The fine world of Oldfield: satin, silk and denim overalls

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Bruce Oldfield, who designed dresses for Diana, Princess of Wales, is turning his hand to boiler suits. Kim Sengupta looks at at the latest in designer industrial wear.

It could be called egalitarian chic. Bruce Oldfield (right) has signed up with a clothing company to provide an image makeover for industrial uniforms.

The man responsible for many of Diana's evening dresses and described as Britain's answer to Yves St Laurent, will be devoting his creative energy to suppliers Alexandra of Bristol and a range of intended customers from receptionists to painters and decorators.

The company's managing director, Julian Budd, said of his coup: "Over the last decade our design and marketing have become rather staid. We see Bruce Oldfield as being able to give us inroads into markets which we have been excluded from. We supply a whole range of clothes, from boiler suits to office uniforms, and we expect Mr Oldfield to have an input in all our designs. We want to supply garments which not only offer protection but which the wearer is pleased to wear and enjoys wearing. Mr Oldfield will be helping our design team as well as directly designing certain garments for us". The financial details of the deal, however, are not being released.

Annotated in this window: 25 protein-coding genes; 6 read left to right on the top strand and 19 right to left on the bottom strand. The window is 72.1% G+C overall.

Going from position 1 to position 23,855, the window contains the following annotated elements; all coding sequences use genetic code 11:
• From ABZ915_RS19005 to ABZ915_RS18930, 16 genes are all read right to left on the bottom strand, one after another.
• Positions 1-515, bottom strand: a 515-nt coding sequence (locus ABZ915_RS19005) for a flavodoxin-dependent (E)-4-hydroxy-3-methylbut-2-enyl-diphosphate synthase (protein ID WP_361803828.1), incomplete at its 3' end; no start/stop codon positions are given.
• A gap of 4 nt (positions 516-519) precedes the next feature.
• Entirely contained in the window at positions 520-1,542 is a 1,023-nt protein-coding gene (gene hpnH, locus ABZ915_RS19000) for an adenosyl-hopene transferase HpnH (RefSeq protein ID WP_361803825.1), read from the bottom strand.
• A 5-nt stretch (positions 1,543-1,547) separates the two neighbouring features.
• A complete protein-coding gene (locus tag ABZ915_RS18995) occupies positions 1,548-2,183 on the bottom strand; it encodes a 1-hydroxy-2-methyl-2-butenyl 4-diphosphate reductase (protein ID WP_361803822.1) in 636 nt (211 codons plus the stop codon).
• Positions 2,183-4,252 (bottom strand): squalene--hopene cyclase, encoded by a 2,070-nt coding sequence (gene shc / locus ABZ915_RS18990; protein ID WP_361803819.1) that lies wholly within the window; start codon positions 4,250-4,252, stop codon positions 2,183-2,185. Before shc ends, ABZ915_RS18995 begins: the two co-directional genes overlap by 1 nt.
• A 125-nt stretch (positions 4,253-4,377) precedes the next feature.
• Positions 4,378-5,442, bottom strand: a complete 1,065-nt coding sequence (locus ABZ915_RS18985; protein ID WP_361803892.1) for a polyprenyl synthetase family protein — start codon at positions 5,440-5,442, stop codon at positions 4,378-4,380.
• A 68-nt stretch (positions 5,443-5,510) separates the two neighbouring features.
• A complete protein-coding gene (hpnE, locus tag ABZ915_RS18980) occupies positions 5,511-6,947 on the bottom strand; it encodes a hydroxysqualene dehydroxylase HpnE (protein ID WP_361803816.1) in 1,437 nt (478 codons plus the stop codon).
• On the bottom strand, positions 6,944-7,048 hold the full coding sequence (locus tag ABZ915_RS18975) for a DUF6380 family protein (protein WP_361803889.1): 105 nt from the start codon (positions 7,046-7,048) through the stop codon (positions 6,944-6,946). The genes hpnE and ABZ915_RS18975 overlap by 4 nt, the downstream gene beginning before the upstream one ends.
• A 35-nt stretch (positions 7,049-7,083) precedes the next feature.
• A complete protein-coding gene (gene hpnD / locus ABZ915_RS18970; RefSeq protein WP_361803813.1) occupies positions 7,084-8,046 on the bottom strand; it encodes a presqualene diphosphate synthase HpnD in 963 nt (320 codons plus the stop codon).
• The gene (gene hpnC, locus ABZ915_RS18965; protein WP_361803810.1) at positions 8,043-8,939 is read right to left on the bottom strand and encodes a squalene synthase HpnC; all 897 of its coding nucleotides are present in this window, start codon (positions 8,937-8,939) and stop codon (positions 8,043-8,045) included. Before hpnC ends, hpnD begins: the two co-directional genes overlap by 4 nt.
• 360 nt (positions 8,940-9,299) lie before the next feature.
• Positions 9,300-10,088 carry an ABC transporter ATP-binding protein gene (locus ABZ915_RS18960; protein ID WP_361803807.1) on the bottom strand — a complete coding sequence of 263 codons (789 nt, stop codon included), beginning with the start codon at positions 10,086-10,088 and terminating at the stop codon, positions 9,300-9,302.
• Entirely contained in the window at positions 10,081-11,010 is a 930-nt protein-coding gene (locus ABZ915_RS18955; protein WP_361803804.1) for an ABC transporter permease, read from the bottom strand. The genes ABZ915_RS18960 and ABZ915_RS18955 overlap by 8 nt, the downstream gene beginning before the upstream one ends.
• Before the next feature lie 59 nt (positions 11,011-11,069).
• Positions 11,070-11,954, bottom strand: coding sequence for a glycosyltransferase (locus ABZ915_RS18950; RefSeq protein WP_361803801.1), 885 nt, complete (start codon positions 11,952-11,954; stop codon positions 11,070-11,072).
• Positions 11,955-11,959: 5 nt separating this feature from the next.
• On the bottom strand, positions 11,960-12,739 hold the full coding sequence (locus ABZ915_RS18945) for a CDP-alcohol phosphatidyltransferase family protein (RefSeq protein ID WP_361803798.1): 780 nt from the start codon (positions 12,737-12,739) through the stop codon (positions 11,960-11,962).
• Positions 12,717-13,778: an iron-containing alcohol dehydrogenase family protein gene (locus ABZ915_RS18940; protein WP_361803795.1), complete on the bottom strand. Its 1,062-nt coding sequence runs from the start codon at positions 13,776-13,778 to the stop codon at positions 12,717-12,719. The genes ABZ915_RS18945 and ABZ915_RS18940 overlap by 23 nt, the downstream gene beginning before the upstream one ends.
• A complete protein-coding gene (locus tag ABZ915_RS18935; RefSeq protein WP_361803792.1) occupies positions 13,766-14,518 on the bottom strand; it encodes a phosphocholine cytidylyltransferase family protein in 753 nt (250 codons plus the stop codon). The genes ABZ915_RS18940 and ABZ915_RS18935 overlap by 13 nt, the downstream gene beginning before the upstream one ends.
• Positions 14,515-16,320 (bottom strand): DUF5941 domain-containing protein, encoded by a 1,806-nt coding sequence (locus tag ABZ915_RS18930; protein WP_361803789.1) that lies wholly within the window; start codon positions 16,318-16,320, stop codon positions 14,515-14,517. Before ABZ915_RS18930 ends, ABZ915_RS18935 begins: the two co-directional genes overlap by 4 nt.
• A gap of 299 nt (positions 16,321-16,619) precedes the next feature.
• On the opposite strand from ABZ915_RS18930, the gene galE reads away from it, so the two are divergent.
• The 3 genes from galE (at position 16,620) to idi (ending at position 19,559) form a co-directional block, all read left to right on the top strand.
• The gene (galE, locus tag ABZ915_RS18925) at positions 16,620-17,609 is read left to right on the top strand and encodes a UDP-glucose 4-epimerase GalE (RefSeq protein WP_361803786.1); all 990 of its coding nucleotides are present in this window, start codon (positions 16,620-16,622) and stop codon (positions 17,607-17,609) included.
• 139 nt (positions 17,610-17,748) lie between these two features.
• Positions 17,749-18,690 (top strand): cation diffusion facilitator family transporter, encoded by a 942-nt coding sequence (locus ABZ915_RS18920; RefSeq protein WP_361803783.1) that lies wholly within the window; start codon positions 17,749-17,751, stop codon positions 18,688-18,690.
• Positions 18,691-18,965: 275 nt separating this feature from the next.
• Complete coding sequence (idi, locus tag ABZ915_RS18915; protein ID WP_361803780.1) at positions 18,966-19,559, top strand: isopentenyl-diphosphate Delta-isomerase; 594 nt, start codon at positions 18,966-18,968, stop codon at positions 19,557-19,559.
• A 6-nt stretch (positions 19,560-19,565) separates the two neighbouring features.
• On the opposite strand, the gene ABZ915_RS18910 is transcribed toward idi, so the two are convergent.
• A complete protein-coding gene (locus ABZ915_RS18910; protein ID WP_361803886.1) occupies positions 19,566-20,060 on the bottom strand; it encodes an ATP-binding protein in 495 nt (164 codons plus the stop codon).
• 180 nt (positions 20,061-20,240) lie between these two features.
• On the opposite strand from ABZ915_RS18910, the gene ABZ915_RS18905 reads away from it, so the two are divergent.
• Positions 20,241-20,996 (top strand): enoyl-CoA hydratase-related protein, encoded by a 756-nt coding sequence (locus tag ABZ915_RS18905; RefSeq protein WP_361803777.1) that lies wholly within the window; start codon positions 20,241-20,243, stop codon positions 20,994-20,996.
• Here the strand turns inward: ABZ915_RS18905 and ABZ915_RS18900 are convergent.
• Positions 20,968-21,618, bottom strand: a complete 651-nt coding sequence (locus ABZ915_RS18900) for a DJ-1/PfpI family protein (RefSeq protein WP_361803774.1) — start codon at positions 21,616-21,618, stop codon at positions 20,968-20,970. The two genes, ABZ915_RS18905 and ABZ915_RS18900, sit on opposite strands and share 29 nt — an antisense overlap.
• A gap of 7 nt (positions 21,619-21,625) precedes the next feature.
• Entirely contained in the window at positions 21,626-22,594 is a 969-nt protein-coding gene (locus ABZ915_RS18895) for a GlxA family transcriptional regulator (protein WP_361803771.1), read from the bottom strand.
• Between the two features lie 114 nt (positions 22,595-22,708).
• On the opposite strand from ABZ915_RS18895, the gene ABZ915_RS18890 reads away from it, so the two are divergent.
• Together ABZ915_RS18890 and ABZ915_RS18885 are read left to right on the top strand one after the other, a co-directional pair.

This is very much a departure from Oldfield's normal clients who have tended to be the rich and the glitterati. Some of his creations are regarded as classics of the genre, and are housed in various fashion museums. One of the dresses he designed for Diana, a black velvet number she wore at the opening of Les Miserables in l985, was offered for auction in the US to raise money for an Aids charity. It was the first of her objects to be offered for auction since her death.

As well as designing dresses for the Princess, Oldfield became one of her friends and recently helped to establish a student scholarship in her memory. The bursary will be run by the British Fashion Council and awarded to one British design student every year.